The energy auditor then produces a detailed report that documents the findings of the audit and includes specific recommendations for upgrades such as air sealing, adding insulation, general repairs, lighting, and improvements to or replacement of mechanical systems or major appliances. Cost estimates are provided for each of the improvements including the cost of implementation, potential operating cost savings, and, importantly, the anticipated payback period. Armed with this information, historic building owners can start to make informed decisions on how to improve the performance of their buildings. Usually the auditor finds a few locations where there is major air leakage; large “holes” that are unique to a particular building and require equipment to find them. These anomalies are often invisible to the people who use the building on a regular basis. It is important to retest the performance of the building following the implementation of any upgrades undertaken as a result of an energy audit to ensure that the upgrades are performing as expected.

Cut-away graphic of a house with circles and number percentages identifying six locations in the house.

Figure 8. Where Air Escapes From a House (by percentage) – Image based on data from Energy Savers, U.S. Department of Energy. Illustration: Blank Space LLC.

Prioritizing Energy Upgrades

When implementing energy upgrades, efforts should be concentrated on improvements that will provide the most payback for the money expended and the least compromise to the historic character of the building. Some upgrades recommended in energy audits may not be introduced into a historic building feasibly without damaging historic fabric or altering the appearance of significant features. Removing historic siding and replacing it with new siding to introduce insulation into the wall cavity of a frame building or replacing repairable historic windows are examples of treatments that should not be undertaken on historic buildings.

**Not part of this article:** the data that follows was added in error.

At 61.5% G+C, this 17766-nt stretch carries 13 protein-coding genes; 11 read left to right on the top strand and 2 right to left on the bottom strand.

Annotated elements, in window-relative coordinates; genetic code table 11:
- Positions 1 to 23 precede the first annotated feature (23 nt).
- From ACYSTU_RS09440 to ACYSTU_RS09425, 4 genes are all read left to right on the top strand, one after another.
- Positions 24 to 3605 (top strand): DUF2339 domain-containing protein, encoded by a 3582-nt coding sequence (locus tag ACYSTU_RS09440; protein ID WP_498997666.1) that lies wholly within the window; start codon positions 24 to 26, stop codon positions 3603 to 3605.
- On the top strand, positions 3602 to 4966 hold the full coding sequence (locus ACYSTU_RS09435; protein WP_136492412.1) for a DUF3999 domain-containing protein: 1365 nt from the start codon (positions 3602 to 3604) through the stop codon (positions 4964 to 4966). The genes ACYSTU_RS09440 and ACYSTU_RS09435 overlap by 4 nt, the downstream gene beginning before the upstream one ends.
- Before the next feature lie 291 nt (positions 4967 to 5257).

A common misconception is that replacing windows alone will result in major energy savings. This argument, often used to sell replacement windows, is simply not true. Although it varies from building to building, the U.S. Department of Energy (DOE) has documented that air loss attributable to windows in most buildings is only about 10% of the total air loss. Studies have shown that window replacement does not pay for itself in energy savings in a reasonable length of time. Moreover, there are ways to improve the performance of historic windows that do not require their replacement. In addition, historic windows can usually be repaired and are, thus, sustainable, while most new windows cannot be repaired, or even recycled, and may wind up in landfills.